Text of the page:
Welcome back to the fifthteenth feature from the Collective Series by The Idle Man. Where we meet up with interesting men who either work in the creative industry, or we just admire the work they do. Styled in our most recent collections, drops, and photographed by Georgia Jackson, read the full feature below as we believe it's more about what we do, rather than what we wear.
For the first time in our collective series we are revisiting our very first feature on The There Was Us to see what they've been up to. Jonathan Tomlinson and James Wrigley set up their very own independent publication titled, Then There Was Us which showcases the work by up-and-coming people in the industries of art, photography and journalism. Since we met them last year, they have expanded their company into 2 sub-brands one of which is called Public Source and the other, _Bottom Line.
Then There Was Us was created to give those trying to break through the creative scene a platform to showcase their work on without being exploited by larger publications that only pay through ‘experience’. Their new venture Public Source goes a step further than just being a platform for young talented people, it covers the inside areas of print, web and interactive design. The idea behind this is that it has their very best published names who can create specific pieces for individuals, businesses or cultural institutions. Speaking on their website, they say, “we are devoted to creating independent projects and events that work for and within the communities, online, in print and across the UK”. Public Source is all about putting the names of independent projects and events out there in order to create a network of collaboration in the genres of documentation in its many forms.
Not only have they created a space where talented people can start their career, they have also set up _Bottom Line, a not for profit educational project. This exciting sub-branch is a tool for online research and the distribution of information. Tomlinson and Wrigley have truly optimised what it means to be a community with their work, by developing a convenient and accessible platform which not only brings creatives together but also helps others feed off it.
The two companies work hand in hand with _Bottom Line gathering the information and research behind the work created by those at Public Source. One key part about their development of these two sites is that, it allows complete transparency to every piece of information and work put out by their writers and photographers as those viewing the pieces are able to see exactly where their data has come from. This ultimately gives credibility to not only the site itself but to those creating meaningful pieces.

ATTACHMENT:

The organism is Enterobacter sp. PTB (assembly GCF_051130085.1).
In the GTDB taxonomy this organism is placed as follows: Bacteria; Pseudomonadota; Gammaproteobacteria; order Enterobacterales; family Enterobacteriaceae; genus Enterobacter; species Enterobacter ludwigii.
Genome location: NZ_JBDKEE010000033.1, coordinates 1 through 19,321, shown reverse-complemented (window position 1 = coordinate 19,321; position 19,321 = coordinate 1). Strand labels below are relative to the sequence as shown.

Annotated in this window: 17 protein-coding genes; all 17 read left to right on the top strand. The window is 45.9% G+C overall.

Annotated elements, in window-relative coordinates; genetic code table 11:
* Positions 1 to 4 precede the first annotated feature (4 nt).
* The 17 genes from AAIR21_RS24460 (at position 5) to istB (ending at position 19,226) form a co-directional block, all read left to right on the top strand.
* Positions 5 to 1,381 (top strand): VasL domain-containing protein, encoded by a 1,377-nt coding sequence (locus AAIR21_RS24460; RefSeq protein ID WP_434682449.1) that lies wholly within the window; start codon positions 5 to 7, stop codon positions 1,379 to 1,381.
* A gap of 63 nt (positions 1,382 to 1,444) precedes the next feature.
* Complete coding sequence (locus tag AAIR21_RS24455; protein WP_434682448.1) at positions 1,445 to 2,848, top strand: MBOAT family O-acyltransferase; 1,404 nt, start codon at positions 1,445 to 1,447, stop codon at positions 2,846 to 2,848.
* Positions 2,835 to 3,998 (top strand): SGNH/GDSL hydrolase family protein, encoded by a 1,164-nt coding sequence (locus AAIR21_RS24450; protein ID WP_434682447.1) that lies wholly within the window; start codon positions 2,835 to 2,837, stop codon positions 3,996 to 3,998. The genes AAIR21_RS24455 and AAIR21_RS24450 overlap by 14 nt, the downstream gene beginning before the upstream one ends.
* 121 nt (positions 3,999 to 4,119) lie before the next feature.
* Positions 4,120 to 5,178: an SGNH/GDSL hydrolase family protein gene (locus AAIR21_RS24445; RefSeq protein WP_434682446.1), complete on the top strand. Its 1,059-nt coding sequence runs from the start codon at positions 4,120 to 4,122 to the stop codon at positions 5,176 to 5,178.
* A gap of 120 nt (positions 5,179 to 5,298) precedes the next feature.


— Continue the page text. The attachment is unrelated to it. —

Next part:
If you couldn’t tell previously that these two minds are extremely creative and innovative, you can certainly see it now. So we headed to Manchester once again to see Tomlinson and Wrigley find out how their minds have come up with something so useful and hear about what their next business venture might be.
When your ideas first emerged onto paper, do you realise you’ve got something that’s going to work or does it take time to adapt to it?
Often there is a feeling that the idea is strong, maybe not complete, but there is a feeling that we are onto something. Then There Was Us, for example, has given us the opportunity to bring together new ways of showcasing and creating new documentary and journalism work. We found that together, we had a lot of ideas that simply would not fit under Then There Was Us, mainly publishing and design projects that we both wanted to develop. Towards the end of 2018 we began Public–Source which will be launching in May, this now acts as our umbrella company, where we can focus on publishing new projects, tools, applications and more. All these ideas take time to develop, when we last spoke they were in early development, more often than not we want to make sure that our projects serve a purpose, or at the very least are useful; this takes time and a lot of conversations, feedback from others and planning.
Creating a community of creatives online seems to be very important to you both, why is this?
There is often a sense of exclusivity within the art industry, there is also a huge problem with individualism across the arts, and in the North-West there just aren’t the opportunities to form collectives or even showcase projects publicly. We wanted to create something that focuses on the middle-ground, the artists, photographers, writers, designers, who all create extremely strong, passionate and relevant work. All of our projects have a sense of public ownership to them, they are not for us, but for you. Then There Was Us followed this approach, as such so does Public–Source, next month we will be expanding these community spaces offline into a public space in Manchester city centre under our new project ‘Temporary Spaces’. These spaces will be free to use for exhibitions, workshops, talks and events. The aim is to not only bring communities together, but to create a space that work alongside those communities and support artists across the North-West. This will be launching next month with our first open to all exhibition through Then There Was Us, that will also showcase this new space.